LA Noire: PS4 Review
Developer: Team Bondi
Published by Rockstar Games
In 2011, the publishers of Grand Theft Auto released a crime game that very much shook the boundaries of what to expect for the police procedural.
With its take on Hollywoodland and its combination of open world maps and GTA similarities, the game was understandably an easy hit, giving the platforms something cinematic at a gaming level.
Meshing film noir in both plot and aesthetics, it's the tale of a copper on the beat and later a police detective in 1947 LA. With various crimes and progressions through differing departments, from Vice to Homicide, the game tracks the life cycle of Cole Phelps and sees you assessed from all angles.
With the usual tropes of the genre covered from femme fatales to corruption, LA Noire could be accused of taking the lazy route, but what it actually does is create a game and atmosphere that's second to none and an evocative atmospheric take on the usual films you'd see in the cinema.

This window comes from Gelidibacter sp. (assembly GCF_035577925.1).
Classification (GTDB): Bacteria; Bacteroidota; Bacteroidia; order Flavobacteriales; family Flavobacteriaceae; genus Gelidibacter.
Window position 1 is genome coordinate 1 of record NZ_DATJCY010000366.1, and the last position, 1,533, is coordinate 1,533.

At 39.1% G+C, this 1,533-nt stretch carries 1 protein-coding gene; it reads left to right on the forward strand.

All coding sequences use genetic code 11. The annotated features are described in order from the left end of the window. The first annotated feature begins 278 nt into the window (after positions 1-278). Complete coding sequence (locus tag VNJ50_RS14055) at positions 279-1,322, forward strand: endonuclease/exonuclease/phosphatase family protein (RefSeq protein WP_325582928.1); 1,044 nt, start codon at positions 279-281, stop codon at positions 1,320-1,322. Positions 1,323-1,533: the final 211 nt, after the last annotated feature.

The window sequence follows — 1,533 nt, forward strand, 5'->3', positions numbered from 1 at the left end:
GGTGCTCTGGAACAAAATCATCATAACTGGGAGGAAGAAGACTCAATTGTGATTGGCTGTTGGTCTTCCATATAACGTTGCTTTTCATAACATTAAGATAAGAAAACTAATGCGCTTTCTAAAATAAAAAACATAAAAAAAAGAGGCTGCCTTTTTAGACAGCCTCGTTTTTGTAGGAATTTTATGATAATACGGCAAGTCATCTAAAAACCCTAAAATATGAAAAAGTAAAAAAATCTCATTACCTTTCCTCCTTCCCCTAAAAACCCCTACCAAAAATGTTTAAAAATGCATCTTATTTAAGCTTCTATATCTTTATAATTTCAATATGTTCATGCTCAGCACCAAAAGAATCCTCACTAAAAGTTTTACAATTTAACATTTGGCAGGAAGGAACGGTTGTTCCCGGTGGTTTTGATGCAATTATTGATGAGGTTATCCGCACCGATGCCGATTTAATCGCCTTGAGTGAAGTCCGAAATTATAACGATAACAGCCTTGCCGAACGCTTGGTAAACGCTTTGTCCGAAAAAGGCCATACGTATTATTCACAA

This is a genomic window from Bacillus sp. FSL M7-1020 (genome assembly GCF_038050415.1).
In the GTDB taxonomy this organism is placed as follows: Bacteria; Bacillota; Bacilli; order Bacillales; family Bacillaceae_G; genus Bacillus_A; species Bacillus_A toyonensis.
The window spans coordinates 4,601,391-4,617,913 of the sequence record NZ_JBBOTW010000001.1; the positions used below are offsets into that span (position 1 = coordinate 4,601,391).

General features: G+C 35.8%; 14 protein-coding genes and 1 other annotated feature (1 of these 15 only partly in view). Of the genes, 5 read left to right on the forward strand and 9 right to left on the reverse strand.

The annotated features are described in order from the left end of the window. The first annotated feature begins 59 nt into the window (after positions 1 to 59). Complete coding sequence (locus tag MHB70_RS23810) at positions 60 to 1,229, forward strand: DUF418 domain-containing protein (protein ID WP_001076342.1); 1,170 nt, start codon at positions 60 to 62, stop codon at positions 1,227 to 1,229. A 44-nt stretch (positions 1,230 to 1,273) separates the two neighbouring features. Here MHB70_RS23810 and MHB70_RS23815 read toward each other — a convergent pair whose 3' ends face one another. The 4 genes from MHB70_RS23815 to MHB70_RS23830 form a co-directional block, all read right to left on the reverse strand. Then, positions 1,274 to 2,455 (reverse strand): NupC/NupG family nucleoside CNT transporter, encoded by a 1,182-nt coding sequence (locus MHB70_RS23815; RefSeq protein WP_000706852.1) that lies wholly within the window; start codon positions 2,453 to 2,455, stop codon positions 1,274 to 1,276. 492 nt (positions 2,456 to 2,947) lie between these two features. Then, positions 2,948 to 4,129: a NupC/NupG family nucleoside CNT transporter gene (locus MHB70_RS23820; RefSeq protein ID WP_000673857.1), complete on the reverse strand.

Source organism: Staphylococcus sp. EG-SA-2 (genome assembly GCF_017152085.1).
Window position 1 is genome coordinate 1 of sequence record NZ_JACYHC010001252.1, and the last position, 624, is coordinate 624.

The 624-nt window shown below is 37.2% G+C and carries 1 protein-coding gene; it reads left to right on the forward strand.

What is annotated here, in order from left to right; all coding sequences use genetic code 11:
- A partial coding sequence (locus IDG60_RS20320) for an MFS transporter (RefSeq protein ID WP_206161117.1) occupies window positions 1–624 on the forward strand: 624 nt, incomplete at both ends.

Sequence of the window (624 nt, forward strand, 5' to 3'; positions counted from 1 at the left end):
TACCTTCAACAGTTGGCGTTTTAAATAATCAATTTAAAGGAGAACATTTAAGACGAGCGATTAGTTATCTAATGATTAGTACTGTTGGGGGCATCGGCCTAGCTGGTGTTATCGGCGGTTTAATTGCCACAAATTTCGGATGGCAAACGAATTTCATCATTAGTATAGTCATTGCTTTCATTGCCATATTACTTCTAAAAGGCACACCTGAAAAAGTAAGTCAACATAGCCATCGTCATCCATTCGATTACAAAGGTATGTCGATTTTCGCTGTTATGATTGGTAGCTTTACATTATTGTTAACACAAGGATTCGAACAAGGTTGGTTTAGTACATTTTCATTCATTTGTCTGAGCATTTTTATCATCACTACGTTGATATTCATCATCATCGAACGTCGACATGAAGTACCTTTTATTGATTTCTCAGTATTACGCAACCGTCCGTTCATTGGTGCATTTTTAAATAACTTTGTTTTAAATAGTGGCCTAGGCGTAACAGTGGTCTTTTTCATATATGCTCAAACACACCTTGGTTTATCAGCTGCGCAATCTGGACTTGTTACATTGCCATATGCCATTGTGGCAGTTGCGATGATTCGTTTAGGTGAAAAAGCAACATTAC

From elements of LA Confidential to hints of the Black Dahlia, everything's covered in Rockstar's game and it's all the better for it.
With characters that rise and situations that feel authentic, the engagement with the game and its mechanics is evident from the start.
Unfortunately, the graphics haven't quite been rendered upto the spec of the machines it runs on - and while others like Crash Bandicoot and to some degree Ratchet and Clank may have got a spit and polish, this year's LA Noire seems to have lost out in some of the technical finesse you'd have expected from a remaster.
It still looks good, but in parts, frankly, it does look like a last generation console game and that's a shame.
One of the tweaks Rockstar's made is in its interrogation scenes with the blurred lines in testimony and confessions being a little more tied up with what plays out on screen and a bit more in sync with the keeping of the game.
Ultimately, what the remaster of LA Noire may lack on a technical level, it gains from the gameplay - involving and evocative and with a depth that's engaging, it's more than enough to keep you at the scene of the crime throughout.